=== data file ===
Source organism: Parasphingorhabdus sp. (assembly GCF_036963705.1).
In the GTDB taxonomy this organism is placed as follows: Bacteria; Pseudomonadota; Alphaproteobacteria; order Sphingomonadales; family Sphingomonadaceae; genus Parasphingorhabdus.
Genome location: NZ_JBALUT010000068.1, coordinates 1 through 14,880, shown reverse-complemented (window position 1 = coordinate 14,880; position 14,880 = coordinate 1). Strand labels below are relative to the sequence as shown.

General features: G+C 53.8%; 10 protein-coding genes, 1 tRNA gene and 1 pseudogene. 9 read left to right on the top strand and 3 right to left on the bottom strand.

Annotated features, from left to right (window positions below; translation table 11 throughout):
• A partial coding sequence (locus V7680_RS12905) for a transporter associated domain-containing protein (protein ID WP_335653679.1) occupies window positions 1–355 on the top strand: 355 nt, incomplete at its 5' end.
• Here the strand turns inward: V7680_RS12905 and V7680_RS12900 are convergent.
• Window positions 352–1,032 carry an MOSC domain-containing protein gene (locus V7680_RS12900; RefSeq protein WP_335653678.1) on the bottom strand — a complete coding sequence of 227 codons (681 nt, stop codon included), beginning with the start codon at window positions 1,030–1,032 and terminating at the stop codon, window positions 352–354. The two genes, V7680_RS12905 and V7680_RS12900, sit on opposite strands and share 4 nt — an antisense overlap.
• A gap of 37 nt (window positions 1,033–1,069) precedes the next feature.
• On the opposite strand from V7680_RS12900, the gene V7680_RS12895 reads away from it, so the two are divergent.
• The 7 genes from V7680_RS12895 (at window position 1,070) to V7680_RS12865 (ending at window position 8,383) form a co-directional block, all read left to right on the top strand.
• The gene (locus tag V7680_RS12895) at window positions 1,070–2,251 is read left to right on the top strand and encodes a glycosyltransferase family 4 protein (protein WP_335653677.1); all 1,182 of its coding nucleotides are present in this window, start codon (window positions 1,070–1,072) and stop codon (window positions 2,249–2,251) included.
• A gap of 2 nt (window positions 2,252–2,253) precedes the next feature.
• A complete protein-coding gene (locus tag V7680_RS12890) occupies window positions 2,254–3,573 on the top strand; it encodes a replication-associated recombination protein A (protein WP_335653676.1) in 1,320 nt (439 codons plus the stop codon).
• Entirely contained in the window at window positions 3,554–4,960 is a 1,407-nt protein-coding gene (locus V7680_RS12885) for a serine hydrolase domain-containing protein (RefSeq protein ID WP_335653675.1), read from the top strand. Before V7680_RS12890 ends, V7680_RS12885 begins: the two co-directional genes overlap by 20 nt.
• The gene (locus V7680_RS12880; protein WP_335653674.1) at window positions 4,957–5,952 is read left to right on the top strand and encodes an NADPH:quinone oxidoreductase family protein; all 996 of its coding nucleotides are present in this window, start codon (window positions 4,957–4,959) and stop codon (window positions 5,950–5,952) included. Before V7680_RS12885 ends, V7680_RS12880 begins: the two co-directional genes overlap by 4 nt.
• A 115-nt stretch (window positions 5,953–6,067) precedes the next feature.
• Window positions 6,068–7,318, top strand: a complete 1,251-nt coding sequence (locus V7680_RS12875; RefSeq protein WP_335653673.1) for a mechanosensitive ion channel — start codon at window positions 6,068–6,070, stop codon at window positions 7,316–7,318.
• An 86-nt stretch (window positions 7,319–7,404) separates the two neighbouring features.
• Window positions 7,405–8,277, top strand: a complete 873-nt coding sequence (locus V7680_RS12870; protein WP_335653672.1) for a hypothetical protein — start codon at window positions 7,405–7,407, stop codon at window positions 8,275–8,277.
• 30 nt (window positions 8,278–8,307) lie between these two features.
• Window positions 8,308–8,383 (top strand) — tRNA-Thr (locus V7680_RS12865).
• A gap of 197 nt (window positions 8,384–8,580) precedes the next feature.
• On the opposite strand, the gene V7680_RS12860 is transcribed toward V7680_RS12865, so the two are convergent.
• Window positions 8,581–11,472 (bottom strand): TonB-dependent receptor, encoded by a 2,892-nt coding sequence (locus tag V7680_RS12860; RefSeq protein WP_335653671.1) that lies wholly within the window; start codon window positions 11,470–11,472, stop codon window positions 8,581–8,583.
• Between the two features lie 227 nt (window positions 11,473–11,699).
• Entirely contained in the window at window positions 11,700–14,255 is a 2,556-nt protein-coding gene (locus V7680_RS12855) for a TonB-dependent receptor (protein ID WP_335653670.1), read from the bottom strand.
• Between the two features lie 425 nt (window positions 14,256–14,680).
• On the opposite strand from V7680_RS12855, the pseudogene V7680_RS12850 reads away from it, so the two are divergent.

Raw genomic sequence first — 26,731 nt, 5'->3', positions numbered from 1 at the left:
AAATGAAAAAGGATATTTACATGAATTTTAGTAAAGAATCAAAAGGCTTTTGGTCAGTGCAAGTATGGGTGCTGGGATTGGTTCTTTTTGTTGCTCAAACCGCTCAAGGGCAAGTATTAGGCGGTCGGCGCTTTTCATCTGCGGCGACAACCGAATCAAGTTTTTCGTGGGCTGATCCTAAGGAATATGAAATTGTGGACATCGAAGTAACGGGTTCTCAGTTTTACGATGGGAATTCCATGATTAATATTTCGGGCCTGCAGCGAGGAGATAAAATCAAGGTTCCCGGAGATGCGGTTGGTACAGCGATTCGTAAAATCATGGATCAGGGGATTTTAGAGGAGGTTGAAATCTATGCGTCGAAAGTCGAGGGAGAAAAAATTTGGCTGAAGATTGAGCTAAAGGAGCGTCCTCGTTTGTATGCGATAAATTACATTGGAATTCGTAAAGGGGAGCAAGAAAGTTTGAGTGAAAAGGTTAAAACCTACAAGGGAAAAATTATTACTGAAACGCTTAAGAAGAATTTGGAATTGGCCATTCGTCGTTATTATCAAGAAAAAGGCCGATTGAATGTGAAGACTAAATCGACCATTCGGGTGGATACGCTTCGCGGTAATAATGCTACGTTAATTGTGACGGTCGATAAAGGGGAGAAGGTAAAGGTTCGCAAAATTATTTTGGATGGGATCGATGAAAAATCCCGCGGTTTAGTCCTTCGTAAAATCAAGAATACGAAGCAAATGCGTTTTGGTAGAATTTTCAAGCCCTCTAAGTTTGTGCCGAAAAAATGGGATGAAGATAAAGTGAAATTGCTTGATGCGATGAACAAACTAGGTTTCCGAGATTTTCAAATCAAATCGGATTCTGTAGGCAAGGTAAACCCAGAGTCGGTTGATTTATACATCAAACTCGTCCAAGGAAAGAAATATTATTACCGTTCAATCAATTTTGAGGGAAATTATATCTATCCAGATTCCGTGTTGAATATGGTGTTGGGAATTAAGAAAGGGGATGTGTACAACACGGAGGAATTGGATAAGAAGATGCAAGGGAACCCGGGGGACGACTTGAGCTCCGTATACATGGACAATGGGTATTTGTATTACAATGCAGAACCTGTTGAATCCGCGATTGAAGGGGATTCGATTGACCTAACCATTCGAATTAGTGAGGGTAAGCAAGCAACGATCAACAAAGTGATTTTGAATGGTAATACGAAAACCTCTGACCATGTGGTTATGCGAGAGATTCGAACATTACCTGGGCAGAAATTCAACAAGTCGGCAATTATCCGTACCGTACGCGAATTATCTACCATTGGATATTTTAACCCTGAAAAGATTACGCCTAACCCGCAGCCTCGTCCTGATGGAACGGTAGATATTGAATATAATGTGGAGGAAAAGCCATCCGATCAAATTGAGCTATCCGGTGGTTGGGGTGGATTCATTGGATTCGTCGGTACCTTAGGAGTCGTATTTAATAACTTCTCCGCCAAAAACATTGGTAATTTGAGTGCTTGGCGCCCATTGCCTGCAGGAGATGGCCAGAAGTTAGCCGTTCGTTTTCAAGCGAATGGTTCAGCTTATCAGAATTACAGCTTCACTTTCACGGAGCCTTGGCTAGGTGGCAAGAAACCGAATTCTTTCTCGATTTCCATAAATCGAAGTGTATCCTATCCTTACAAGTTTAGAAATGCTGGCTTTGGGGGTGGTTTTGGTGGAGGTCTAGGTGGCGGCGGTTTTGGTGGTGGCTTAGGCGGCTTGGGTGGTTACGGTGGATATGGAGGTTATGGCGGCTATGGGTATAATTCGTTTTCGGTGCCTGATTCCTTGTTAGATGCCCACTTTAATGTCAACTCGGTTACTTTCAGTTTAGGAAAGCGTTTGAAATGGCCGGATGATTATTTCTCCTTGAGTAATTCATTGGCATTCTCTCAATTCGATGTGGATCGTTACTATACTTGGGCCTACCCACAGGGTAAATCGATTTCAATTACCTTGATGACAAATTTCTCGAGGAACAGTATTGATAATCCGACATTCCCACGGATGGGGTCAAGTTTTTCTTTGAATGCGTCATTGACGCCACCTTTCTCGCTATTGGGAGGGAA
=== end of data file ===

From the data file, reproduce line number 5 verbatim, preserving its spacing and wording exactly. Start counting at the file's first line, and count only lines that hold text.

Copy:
Annotated features, from left to right (window positions below; translation table 11 throughout):